As an animal nutritionist, I’m concerned about the health and welfare of farm animals. Animals that are stressed due to inadequate housing conditions or nutrition are less sustainable.
That’s why I read the article “Herbicides and Horses” with great interest. In the article, the author speculates that glyphosate’s chelation and antimicrobial properties can have negative consequences in horses, and maybe even humans. I thought it was important to continue the conversation by offering a different perspective.
Chelation is a property where one compound binds to another. In animal nutrition, this is commonly observed when a compound in some grains, phytate, binds and prevents absorption of minerals, such as calcium. Even though glyphosate was not patented as a chelator as the article claims, it can chelate some minerals. But glyphosate is a weak chelator compared to many common compounds such as most amino acids, which are a normal part of a horse’s diet. The amino acids in a horse’s gut are more likely to bind dietary minerals than glyphosate. Of course, we should not stop feeding horses protein due to the chemical nature of amino acids being chelators.
It’s true that in plants, glyphosate affects the enzyme EPSPS that is in the shikimate pathway for making aromatic amino acids. The notion that glyphosate affects microbes in the guts of horses requires an understanding of real-world exposure. For example, there are many chemicals, such as salt and sugar that are toxic to bacteria, yet they have been used for centuries to preserve and improve taste of foods. We still use salt and sugar today because used in appropriate amounts they don’t pose a risk to human health.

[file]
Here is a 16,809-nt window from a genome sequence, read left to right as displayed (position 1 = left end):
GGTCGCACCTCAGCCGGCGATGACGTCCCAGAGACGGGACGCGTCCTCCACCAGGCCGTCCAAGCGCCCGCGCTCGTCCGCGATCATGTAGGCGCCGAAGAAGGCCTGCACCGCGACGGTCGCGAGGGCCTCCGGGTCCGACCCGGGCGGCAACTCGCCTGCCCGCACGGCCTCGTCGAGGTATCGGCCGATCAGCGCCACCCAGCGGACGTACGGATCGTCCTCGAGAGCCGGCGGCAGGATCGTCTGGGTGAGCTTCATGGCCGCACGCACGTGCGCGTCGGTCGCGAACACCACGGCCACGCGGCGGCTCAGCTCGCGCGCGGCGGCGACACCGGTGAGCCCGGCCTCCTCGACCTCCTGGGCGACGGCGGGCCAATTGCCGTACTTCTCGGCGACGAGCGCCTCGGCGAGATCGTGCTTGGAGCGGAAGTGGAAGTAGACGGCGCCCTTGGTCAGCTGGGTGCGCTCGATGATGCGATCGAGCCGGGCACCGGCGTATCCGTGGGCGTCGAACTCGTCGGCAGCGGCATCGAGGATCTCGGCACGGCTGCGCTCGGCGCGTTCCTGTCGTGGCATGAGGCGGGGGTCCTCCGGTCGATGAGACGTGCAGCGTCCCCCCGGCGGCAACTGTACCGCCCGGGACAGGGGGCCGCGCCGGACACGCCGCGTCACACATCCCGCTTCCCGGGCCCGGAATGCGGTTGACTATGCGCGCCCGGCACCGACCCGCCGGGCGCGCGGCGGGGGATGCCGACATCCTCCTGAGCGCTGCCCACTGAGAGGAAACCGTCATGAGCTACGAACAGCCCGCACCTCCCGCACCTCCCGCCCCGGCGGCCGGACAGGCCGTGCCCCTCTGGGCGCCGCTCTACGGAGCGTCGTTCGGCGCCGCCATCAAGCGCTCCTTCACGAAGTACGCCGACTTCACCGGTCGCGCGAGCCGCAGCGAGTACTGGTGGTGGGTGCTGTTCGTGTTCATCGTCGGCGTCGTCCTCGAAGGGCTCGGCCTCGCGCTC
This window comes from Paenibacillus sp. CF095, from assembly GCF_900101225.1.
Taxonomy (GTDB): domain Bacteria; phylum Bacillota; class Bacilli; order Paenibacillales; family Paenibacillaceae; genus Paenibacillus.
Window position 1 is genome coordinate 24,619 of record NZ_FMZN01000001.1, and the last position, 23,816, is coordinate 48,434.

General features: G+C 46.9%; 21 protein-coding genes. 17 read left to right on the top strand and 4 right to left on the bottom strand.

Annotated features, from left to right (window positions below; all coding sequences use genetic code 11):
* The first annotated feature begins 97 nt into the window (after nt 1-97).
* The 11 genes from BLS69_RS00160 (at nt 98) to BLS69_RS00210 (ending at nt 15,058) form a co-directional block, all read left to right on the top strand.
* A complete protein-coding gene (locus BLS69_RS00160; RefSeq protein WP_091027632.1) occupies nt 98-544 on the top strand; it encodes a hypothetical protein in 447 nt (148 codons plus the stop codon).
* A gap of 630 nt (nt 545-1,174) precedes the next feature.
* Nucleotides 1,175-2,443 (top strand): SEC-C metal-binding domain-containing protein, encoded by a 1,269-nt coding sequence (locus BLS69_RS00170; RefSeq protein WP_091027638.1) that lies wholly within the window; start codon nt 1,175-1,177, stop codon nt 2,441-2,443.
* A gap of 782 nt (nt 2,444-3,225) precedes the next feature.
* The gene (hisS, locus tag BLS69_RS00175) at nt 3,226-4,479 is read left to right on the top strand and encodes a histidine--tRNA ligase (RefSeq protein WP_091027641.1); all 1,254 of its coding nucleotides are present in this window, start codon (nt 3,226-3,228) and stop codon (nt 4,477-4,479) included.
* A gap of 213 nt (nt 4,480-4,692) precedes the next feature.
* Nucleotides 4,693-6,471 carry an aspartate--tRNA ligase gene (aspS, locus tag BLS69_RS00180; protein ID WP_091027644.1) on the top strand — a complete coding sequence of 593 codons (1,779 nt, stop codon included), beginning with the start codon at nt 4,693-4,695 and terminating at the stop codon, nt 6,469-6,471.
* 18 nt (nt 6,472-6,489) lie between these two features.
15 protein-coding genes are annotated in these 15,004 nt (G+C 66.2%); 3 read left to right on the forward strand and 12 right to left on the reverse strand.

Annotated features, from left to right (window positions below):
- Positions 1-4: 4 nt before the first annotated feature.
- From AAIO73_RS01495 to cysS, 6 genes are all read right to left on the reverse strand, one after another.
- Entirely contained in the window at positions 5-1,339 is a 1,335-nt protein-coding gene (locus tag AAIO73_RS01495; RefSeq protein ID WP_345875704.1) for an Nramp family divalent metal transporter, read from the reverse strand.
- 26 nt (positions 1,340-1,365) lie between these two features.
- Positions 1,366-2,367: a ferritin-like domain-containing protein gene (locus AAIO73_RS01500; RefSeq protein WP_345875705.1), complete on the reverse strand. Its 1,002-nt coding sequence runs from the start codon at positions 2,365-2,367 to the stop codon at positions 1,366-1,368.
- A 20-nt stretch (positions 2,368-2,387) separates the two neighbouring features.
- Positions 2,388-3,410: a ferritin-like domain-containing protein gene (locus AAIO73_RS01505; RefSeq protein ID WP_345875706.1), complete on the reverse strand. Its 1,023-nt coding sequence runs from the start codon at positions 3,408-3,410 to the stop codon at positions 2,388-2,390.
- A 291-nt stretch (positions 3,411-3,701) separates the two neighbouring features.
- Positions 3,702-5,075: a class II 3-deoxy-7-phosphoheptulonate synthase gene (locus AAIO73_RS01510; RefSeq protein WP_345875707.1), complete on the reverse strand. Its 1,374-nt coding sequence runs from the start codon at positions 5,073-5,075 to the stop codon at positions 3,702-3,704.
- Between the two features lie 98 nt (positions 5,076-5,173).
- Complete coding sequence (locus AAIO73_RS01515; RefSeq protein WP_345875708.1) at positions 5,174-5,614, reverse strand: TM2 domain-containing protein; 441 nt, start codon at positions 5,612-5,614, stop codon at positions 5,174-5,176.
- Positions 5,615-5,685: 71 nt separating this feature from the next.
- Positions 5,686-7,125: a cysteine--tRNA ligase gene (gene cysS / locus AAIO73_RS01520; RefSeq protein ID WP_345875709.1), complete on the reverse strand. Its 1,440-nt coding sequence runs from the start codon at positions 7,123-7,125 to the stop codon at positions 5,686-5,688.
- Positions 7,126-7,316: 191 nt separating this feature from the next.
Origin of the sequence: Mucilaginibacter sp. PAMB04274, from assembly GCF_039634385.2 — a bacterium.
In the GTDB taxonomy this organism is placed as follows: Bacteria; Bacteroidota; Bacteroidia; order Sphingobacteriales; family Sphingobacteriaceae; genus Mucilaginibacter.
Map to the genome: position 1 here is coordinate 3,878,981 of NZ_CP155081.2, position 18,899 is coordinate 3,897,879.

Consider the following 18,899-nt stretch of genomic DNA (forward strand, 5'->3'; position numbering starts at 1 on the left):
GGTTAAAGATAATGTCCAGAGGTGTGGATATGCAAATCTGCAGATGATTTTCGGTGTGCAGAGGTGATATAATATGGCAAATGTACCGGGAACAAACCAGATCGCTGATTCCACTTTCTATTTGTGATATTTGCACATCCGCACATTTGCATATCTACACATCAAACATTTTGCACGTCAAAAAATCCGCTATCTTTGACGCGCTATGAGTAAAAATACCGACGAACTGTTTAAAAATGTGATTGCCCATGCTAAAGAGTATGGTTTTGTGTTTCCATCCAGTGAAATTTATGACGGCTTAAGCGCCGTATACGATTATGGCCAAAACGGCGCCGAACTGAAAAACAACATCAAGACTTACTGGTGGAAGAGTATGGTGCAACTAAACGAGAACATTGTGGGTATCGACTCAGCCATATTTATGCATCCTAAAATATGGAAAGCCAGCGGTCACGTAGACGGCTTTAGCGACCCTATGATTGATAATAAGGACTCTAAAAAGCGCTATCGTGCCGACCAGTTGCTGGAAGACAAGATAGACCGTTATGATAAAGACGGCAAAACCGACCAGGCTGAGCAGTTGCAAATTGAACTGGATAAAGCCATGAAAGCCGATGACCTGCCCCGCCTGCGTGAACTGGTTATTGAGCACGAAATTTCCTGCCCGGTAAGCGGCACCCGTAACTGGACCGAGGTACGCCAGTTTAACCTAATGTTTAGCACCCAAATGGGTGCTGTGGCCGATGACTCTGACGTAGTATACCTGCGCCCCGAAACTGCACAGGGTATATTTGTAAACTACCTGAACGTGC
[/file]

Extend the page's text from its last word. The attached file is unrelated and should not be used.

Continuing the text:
The European Food Safety Authority evaluated the impact of glyphosate on livestock, including horses. It concluded that if everything a horse ate had the maximum possible permitted glyphosate residues (all feedstuffs from crops containing the maximum permitted residue amounts of glyphosate) there would be no impact on livestock health.
Glyphosate can affect certain microbes under specific experimental conditions, but these conditions do not mimic real life.
For example, if a single strain of a gut organism is inoculated into a test tube that contains the minimal quantities of nutrients to sustain growth, these bacteria do grow. But, eventually, they will use up nutrients in the media and die off in the waste products that they generate.
These conditions have been used in some studies of glyphosate and do not replicate real-world exposure. In live animals, gut microbes are at the right temperature at a regulated acidity with no oxygen. Large quantities of nutrients are continuously supplied, and waste products are washed downstream. There is a mixed population of strains that exquisitely orchestrate how nutrients are used.
To really understand if glyphosate affects gut microbes in animals or humans, studies need to be conducted in a manner that most closely replicates real-world conditions. A researcher in Germany used an artificial system that more closely mimics the conditions in the rumen of cattle and found that glyphosate did not adversely affect rumen microbes. In another study, a researcher added formulated Roundup directly into the rumen of sheep at high concentrations and found no effects. Results of these more realistic studies are also consistent with other data for livestock.
The statement that glyphosate use (not application rates) in agriculture has increased is true but in spite of this, the sum of all exposures from all uses are still very low compared to the amounts that have been shown to be used safely. One study looked at publicly available data from a billion farm animals and saw no apparent change in productivity as a result of introducing GM crops, including glyphosate-tolerant ones in the U.S. It’s well known that farm animals such as chickens, swine, beef and dairy cattle need to be healthy to lay eggs, grow, make milk and reproduce at optimum levels to be more productive and more sustainable.
Glyphosate-based herbicides are among the most widely used crop protection products in modern agriculture due to their effectiveness, extensive economic and environmental benefits, and strong safety profile.
For more detailed information of what I’ve described in this article, please see a recent review we published in the Journal of Animal Science or visit the glyphosate section of Bayer’s transparency site.
John L. Vicini, PhD is senior research fellow at Bayer Crop Science.